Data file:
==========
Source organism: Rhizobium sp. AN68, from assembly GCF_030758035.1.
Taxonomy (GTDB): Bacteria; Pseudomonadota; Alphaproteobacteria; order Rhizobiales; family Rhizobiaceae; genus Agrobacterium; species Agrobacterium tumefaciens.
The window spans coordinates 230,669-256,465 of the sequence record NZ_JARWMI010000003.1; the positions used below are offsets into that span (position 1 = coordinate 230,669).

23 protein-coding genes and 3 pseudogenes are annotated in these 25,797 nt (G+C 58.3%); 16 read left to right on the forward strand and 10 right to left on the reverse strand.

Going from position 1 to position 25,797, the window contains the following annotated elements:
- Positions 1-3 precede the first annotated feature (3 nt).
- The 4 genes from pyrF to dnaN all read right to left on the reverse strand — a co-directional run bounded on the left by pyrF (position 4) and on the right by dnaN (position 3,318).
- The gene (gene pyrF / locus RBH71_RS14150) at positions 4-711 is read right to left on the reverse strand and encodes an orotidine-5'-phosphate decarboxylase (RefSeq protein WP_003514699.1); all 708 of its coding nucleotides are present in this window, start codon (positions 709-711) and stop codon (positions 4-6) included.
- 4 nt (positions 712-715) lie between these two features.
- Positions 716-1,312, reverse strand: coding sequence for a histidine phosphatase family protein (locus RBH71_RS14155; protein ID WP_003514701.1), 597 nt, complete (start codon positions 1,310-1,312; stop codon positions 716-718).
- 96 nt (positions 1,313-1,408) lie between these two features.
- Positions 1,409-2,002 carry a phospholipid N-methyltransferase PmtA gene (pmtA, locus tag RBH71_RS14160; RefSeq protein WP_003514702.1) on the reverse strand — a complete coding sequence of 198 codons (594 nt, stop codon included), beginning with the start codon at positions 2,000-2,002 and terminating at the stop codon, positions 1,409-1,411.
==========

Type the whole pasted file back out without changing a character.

Source organism: Rhizobium sp. AN68, from assembly GCF_030758035.1.
Taxonomy (GTDB): Bacteria; Pseudomonadota; Alphaproteobacteria; order Rhizobiales; family Rhizobiaceae; genus Agrobacterium; species Agrobacterium tumefaciens.
The window spans coordinates 230,669-256,465 of the sequence record NZ_JARWMI010000003.1; the positions used below are offsets into that span (position 1 = coordinate 230,669).

23 protein-coding genes and 3 pseudogenes are annotated in these 25,797 nt (G+C 58.3%); 16 read left to right on the forward strand and 10 right to left on the reverse strand.

Going from position 1 to position 25,797, the window contains the following annotated elements:
- Positions 1-3 precede the first annotated feature (3 nt).
- The 4 genes from pyrF to dnaN all read right to left on the reverse strand — a co-directional run bounded on the left by pyrF (position 4) and on the right by dnaN (position 3,318).
- The gene (gene pyrF / locus RBH71_RS14150) at positions 4-711 is read right to left on the reverse strand and encodes an orotidine-5'-phosphate decarboxylase (RefSeq protein WP_003514699.1); all 708 of its coding nucleotides are present in this window, start codon (positions 709-711) and stop codon (positions 4-6) included.
- 4 nt (positions 712-715) lie between these two features.
- Positions 716-1,312, reverse strand: coding sequence for a histidine phosphatase family protein (locus RBH71_RS14155; protein ID WP_003514701.1), 597 nt, complete (start codon positions 1,310-1,312; stop codon positions 716-718).
- 96 nt (positions 1,313-1,408) lie between these two features.
- Positions 1,409-2,002 carry a phospholipid N-methyltransferase PmtA gene (pmtA, locus tag RBH71_RS14160; RefSeq protein WP_003514702.1) on the reverse strand — a complete coding sequence of 198 codons (594 nt, stop codon included), beginning with the start codon at positions 2,000-2,002 and terminating at the stop codon, positions 1,409-1,411.